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thus hurls the seeds to some distance, being even itself sometimes also torn away from its attachment.

Other cases of projected seeds are afforded by Hura, one of the Euphorbiœ, Collomia, Oxalis, some species allied to Acanthus, and by Arceuthobium, a plant allied to the mistletoe, and parasitic on junipers, which ejects its seeds to a distance of several feet, throwing them thus from one tree to another.

Even those species which do not eject their seeds often have them PSM V19 D179 Seed head of poppy.jpgFig. 11.—Seed-head of Poppy(Papver.) so placed with reference to the capsule that they only leave it if swung or jerked by a high wind. In the case of trees, even seeds with no special adaptation for dispersion must in this manner be often carried to no little distance; and to a certain, though less extent, this must hold good even with herbaceous plants. It throws light on the (at first sight) curious fact that in so many plants with small, heavy seeds, the capsules open not at the bottom, as one might perhaps have been disposed to expect, but at the top. A good illustration is afforded by the well-known case of the common poppy (Fig. 11), in which the upper part of the capsule presents a series of little doors (Fig. 11, a), through which, when the plant is swung by the wind, the seeds come out one by one. The little doors are protected from rain by overhanging eaves, and are even said to shut of themselves in wet weather. The genus Campanula is also interesting from this point of of view, because some species have the capsules pendent, some upright, and those which are upright open at the top, while those which are pendent do so at the base.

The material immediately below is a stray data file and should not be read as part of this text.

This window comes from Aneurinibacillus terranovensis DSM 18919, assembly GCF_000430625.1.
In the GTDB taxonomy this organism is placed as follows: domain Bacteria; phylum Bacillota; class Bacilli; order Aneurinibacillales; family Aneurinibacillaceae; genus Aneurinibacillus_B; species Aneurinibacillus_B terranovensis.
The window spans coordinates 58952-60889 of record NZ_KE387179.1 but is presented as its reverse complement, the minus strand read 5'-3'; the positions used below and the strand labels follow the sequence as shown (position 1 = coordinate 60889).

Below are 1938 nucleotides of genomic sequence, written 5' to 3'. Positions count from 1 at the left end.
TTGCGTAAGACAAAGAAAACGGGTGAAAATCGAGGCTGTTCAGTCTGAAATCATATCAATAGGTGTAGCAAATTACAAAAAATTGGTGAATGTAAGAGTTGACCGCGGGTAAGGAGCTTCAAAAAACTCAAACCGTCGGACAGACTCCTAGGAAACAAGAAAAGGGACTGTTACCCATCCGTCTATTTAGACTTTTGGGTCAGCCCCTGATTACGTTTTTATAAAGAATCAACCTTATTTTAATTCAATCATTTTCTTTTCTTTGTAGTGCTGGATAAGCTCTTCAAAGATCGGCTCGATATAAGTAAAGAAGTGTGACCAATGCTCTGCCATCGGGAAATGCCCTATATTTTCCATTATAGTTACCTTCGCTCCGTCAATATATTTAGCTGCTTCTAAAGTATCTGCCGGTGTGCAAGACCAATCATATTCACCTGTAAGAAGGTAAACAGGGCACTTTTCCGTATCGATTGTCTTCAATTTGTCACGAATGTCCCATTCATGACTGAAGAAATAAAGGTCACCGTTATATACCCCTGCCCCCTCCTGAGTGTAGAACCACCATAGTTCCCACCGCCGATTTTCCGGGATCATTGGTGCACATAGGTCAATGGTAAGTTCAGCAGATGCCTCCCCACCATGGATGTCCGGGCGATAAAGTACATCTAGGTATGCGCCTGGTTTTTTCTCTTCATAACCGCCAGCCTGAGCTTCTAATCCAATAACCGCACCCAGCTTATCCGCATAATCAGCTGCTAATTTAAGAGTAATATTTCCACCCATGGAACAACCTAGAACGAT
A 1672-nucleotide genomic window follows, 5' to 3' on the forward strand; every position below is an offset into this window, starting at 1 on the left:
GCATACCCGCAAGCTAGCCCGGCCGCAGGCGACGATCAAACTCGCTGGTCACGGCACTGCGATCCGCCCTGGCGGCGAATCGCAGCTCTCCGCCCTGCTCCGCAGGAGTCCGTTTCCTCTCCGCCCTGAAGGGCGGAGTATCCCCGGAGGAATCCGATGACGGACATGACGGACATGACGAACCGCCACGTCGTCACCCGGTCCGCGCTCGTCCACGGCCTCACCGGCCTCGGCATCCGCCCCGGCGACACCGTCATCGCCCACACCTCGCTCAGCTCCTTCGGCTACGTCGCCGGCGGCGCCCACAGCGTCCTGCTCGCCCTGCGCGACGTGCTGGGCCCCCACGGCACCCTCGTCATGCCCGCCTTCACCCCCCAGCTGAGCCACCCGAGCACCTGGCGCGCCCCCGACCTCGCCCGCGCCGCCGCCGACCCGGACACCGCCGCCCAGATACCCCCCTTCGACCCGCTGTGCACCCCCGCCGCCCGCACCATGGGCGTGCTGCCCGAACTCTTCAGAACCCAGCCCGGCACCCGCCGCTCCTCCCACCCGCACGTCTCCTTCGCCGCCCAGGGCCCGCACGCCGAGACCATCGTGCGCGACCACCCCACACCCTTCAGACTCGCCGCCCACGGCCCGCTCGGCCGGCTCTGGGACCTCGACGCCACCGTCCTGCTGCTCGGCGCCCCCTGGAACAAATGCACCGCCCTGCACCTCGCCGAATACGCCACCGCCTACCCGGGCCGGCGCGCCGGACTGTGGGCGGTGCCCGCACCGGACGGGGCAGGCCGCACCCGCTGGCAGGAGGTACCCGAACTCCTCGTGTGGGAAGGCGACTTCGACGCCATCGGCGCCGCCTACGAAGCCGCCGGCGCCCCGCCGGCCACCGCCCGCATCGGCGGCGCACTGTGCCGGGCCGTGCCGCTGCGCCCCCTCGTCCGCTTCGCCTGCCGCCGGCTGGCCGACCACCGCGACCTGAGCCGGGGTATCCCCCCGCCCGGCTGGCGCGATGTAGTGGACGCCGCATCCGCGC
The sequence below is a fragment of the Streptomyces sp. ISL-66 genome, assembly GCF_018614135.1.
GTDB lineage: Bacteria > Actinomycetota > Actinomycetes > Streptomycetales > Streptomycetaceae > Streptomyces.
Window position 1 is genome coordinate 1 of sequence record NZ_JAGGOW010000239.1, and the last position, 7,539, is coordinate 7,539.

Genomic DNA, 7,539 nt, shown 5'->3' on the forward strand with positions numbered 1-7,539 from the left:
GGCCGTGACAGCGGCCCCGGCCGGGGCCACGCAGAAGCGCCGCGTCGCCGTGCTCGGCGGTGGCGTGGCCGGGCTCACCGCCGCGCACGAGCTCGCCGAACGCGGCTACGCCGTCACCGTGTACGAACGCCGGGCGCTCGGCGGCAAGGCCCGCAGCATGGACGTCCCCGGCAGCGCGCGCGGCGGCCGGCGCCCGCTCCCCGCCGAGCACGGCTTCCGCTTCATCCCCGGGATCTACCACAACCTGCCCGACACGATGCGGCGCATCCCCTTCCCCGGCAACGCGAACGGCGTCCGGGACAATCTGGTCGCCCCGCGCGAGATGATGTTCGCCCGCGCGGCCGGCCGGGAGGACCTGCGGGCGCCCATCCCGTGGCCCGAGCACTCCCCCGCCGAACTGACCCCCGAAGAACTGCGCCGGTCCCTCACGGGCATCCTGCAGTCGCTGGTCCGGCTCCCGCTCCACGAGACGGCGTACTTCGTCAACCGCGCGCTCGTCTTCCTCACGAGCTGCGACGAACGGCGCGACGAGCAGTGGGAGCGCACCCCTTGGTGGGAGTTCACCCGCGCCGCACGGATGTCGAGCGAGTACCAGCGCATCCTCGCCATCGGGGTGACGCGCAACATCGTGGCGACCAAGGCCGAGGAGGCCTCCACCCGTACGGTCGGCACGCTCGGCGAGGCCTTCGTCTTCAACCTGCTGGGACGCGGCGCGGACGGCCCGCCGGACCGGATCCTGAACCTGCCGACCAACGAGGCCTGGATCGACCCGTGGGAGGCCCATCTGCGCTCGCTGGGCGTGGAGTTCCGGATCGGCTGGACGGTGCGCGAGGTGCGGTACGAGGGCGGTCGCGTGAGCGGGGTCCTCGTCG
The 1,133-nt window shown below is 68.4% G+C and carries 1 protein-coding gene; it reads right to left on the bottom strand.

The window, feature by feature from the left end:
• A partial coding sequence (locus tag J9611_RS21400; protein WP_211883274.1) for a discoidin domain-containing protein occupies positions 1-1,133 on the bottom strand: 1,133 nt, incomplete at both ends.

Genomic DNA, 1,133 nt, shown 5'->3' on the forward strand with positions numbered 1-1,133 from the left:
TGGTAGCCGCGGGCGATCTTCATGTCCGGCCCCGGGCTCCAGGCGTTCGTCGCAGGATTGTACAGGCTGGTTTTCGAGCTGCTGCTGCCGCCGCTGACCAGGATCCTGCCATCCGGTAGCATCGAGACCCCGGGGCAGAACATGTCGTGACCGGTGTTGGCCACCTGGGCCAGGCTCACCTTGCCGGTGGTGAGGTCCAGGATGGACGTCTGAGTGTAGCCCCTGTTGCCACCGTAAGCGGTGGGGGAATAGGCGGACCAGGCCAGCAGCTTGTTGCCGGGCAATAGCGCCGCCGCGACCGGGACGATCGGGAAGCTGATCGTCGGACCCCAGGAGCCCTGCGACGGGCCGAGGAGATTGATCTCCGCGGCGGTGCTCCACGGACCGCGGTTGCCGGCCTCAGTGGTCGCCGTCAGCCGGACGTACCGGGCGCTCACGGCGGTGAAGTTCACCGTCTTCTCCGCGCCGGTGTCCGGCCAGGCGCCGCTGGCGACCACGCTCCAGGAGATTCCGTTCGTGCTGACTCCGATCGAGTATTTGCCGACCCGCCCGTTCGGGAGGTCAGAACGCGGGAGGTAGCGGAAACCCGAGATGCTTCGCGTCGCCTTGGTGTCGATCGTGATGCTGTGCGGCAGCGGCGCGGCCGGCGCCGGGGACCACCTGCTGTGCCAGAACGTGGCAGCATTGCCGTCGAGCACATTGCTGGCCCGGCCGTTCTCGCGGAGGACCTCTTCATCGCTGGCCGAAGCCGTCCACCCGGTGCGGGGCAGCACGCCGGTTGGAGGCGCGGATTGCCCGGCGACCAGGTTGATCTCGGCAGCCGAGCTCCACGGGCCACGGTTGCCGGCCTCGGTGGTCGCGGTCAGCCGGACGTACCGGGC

In other cases the dispersion is mainly the work of the seed itself. In some of the lower plants, as, for instance, in many sea-weeds, and in some allied fresh-water plants, such as Vaucheria, the spores[1] are covered by vibratile cilia, and actually swim about in the water, like infusoria, till they have found a suitable spot on which to grow. Nay, so much do the spores of some sea-weeds resemble animals, that they are provided with a red "eye-spot" as it has been called, which, at any rate, seems so far to deserve the name that it appears to be sensitive to light. This mode of progression is, however, only suitable to water-plants. One group of small, low-organized plants (Marchantia) develop among the spores a number of cells with spirally thickened walls, which, by their contractility, are supposed to disseminate the spores. In the common horse-tails (Equisetum), again, the spores are provided with curious filaments, terminating in expansions, and known

  1. I need hardly observe that, botanically, these are not true seeds, but rather motile buds.